Skip Header NavigationIntranet
HomeAbout UsResearchEducationResourcesPeople

Technology Research

  • Programming and Platforms

    The Programming and Platforms research group aims to advance the state of the art in scalable, distributed observing systems. To this end, our research efforts focus on two critical areas: (1) the design and evaluation of architectures and programming systems and (2) the development of practical tools and platforms. Together, these two research directions will eventually (and, in some cases, already) enable the scientists to field sophisticated, rapidly reconfigurable, multi-user observing systems that support advanced sensing modalities.

  • Multiscaled Actuated Sensing

    CENS extensive field experimentation has uncovered new requirements for characterizing previously unknown phenomena. The complexity and dynamic nature of the observed phenomena present measurement challenges that are well beyond the capabilities of traditional methods. Rapid spatiotemporal variation, constraints demanding rapid deployment, and the requirements for mapping phenomena over large areas lead to new ENS system research objectives and metrics that include: fidelity of observation, ability to share resources, rapidity of deployment, timeliness of observation result, and deployment parsimony. Multi-scale actuation methods offer algorithms and systems that enable system optimization with respect to these observation metrics. These require the introduction of a sensing and actuation hierarchy that augments the static fixed sensor network.

  • Embeddable Sensors

    Small, low-cost, robust, reliable, and sensitive sensors are needed to enable the realization of practical and economical sensor networks. The strategy of the sensor group is to work on application-driven and commercially unavailable sensors. In addition to better performance, the technological emphases are miniaturization and automation (ease of use) of the developed sensors. The sensors research group focuses on amperometric, potentiometric, and spectrochemical approaches to detecting contaminants such as nitrate and domoic acid, as well as the micro?uidic systems necessary to prepare samples.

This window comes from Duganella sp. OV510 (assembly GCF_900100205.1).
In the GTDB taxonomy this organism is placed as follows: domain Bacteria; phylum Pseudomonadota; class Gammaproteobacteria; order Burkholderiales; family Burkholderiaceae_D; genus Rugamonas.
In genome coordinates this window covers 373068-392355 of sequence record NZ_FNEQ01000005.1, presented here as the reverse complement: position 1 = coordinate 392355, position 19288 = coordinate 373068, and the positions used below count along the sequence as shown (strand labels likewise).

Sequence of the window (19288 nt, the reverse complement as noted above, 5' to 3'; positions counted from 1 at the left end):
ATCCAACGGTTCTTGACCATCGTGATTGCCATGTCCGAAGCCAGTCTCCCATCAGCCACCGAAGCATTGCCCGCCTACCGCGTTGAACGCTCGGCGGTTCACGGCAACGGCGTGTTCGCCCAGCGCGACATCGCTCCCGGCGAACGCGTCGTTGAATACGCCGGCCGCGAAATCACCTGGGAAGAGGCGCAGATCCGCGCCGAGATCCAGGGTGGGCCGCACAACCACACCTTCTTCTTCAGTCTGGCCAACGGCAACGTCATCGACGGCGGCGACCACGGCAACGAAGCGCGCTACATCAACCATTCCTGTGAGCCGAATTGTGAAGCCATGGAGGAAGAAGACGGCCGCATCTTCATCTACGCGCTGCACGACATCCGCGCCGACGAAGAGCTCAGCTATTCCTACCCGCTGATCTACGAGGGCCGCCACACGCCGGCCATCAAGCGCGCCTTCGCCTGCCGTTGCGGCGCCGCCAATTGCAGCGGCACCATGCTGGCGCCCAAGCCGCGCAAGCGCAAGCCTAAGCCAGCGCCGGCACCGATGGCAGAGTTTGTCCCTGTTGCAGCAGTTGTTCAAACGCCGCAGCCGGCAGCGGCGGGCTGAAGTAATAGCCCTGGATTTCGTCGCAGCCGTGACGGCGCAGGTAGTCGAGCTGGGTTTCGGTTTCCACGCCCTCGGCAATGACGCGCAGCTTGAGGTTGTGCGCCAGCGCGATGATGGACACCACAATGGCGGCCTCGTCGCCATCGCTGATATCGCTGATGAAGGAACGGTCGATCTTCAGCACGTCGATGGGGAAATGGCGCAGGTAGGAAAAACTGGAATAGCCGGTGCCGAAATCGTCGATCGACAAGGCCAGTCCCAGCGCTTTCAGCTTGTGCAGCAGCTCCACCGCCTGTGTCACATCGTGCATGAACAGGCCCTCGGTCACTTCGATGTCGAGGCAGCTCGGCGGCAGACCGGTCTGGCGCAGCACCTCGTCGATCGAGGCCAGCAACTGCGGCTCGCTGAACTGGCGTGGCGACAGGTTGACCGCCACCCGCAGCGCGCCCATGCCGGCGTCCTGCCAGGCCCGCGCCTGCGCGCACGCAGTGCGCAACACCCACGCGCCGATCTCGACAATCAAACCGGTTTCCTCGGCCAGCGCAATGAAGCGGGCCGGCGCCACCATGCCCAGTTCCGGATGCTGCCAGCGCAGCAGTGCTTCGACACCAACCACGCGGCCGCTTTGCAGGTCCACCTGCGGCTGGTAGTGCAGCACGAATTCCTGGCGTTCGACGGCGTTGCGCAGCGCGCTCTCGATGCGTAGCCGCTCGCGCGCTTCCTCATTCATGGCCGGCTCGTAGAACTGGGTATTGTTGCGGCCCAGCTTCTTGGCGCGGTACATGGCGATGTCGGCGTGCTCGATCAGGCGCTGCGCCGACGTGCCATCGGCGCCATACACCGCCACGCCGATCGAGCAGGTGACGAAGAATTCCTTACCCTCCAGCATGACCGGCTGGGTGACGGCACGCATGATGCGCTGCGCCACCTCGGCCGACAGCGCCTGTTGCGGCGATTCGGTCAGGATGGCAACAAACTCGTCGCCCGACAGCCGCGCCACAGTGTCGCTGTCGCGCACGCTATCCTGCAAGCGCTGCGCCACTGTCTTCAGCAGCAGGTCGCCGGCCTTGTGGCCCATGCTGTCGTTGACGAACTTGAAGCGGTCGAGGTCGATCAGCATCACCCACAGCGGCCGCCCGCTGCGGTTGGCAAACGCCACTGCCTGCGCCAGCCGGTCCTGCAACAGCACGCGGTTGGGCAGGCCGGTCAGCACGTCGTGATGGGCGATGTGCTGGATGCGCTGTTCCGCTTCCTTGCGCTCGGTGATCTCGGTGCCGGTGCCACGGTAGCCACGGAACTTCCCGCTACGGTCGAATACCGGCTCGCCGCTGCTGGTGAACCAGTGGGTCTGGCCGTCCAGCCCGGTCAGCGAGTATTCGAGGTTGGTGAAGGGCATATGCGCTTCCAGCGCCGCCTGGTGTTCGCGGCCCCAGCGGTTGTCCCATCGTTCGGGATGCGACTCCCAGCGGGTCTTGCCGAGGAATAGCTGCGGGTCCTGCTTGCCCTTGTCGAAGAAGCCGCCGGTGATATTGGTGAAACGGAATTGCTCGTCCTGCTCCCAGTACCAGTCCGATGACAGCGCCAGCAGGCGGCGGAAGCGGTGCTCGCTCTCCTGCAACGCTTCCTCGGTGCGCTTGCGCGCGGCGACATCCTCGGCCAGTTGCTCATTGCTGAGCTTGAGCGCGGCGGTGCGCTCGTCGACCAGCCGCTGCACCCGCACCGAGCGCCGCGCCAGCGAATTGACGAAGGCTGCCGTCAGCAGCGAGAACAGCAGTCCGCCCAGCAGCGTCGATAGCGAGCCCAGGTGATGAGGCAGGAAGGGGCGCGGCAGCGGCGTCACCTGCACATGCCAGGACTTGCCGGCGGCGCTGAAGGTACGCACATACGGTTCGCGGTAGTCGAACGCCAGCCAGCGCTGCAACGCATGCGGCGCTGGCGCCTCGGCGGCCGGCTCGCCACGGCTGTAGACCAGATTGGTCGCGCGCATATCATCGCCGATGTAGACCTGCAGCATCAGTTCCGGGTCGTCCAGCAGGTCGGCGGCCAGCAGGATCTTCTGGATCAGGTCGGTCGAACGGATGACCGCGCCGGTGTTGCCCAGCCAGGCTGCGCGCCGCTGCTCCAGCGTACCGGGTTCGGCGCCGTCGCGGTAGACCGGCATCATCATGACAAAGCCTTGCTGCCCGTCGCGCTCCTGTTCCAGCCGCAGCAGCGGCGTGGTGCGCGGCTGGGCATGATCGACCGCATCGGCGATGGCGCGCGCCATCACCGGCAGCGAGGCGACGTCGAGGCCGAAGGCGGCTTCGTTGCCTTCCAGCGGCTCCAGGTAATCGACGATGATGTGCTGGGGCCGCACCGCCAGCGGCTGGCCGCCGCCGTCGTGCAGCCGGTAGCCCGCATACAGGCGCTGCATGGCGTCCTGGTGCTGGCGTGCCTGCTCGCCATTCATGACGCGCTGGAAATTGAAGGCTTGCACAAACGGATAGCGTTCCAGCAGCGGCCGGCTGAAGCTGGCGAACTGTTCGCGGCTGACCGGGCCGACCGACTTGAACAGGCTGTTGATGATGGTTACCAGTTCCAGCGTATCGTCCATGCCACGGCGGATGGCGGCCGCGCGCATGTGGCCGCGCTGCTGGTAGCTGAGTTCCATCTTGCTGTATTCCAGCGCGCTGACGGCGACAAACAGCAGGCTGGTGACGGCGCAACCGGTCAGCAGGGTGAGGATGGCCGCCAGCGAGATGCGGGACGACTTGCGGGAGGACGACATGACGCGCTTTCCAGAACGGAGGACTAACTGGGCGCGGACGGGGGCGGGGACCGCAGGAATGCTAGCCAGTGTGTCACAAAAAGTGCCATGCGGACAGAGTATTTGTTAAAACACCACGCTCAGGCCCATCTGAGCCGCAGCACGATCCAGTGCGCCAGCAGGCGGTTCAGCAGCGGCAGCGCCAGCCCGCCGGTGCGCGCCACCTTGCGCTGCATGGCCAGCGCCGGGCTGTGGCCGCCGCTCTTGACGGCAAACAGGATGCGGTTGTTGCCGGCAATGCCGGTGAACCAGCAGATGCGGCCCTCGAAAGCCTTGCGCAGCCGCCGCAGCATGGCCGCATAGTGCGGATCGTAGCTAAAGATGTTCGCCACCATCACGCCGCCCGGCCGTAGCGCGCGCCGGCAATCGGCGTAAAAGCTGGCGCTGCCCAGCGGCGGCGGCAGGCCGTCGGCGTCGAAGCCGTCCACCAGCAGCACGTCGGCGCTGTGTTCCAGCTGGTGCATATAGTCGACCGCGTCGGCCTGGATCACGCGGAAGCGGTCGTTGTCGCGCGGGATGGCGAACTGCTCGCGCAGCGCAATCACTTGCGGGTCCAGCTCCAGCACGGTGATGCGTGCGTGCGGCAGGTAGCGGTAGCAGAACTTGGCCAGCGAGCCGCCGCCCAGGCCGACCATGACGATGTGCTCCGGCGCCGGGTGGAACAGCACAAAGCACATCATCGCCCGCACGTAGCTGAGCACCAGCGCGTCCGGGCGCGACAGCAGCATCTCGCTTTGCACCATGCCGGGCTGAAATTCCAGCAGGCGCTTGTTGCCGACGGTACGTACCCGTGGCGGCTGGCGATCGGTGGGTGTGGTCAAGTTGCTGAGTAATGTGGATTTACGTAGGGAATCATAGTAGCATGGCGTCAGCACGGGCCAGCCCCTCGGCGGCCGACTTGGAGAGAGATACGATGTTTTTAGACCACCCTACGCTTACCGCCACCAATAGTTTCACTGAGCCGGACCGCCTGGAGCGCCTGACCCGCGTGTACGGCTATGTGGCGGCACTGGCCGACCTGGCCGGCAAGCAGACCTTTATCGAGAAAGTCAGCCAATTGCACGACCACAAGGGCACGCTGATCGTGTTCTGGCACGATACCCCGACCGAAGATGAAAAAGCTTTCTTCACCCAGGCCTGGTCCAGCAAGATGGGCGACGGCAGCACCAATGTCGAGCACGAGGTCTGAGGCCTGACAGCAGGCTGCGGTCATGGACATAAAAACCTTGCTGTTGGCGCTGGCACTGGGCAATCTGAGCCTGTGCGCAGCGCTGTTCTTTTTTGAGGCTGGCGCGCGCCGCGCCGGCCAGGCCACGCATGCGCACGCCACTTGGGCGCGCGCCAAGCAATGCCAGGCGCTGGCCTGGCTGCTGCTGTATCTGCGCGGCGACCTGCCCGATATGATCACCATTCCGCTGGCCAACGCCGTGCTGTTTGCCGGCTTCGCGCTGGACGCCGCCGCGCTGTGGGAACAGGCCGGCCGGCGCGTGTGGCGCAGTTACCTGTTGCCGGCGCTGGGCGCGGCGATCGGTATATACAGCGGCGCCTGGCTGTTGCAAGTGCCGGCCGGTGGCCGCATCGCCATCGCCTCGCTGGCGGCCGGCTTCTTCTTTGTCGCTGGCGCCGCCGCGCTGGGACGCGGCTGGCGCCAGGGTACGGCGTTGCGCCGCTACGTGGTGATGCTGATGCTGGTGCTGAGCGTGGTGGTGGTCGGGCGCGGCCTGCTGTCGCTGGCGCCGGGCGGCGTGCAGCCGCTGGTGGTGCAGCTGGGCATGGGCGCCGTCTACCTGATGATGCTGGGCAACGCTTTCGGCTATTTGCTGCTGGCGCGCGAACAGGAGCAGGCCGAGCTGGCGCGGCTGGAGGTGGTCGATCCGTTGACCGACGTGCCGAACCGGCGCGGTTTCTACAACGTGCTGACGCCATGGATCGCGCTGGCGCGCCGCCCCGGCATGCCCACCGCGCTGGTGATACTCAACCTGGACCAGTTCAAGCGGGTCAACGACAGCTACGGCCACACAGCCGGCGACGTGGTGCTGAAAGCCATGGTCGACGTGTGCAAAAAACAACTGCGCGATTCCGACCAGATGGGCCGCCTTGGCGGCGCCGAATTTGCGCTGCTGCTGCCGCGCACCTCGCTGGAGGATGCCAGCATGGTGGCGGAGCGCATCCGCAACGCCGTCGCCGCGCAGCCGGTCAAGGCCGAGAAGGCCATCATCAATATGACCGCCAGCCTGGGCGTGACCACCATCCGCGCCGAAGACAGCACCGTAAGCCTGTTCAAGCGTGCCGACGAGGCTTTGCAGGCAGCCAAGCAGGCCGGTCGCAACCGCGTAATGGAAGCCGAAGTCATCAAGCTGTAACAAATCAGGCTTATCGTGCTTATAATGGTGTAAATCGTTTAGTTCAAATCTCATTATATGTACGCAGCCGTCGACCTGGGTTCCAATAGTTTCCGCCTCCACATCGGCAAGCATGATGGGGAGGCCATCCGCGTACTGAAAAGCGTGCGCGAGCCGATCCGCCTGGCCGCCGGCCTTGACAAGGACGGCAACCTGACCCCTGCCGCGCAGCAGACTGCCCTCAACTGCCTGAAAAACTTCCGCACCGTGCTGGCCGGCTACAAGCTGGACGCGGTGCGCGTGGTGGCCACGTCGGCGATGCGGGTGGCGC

• Statistics and Data Practices

    Data, statistical models and inferential procedures permeate CENS research, from the four founding scientific application areas to the more recent urban sensing campaigns and “n-of-one” personal data collection exercises. In addition to our collaborative work with application scientists, we also focus on three cross-cutting activities: (1) General statistical models for embedded sensing, with specific applications to data quality and continuous sampling, (2) Significant CENS-designed and supported databases and repositories, and (3) Studies into the data lifecycle for embedded sensing systems. On their own, these three tell a story of data sharing and reuse, of application-driven system design, and of the multiple levels of analysis that take place simultaneously in an interdisciplinary center like CENS.


Applications Research

  • Terrestrial Ecology Observing Systems

    Researchers in the Terrestrial Ecology Observing Systems (TEOS) group use advanced sensing systems to investigate critical ecological processes. Current themes include the integration of simultaneous measurements of multiple processes and the linking of short burst events with long-term trend analysis. We couple human, camera, and sensor measurements to detect ecosystem responses to environmental events ranging from sun flecks to freeze–thaw cycles to monsoonal rains to major storms.

  • Containment Transport and Management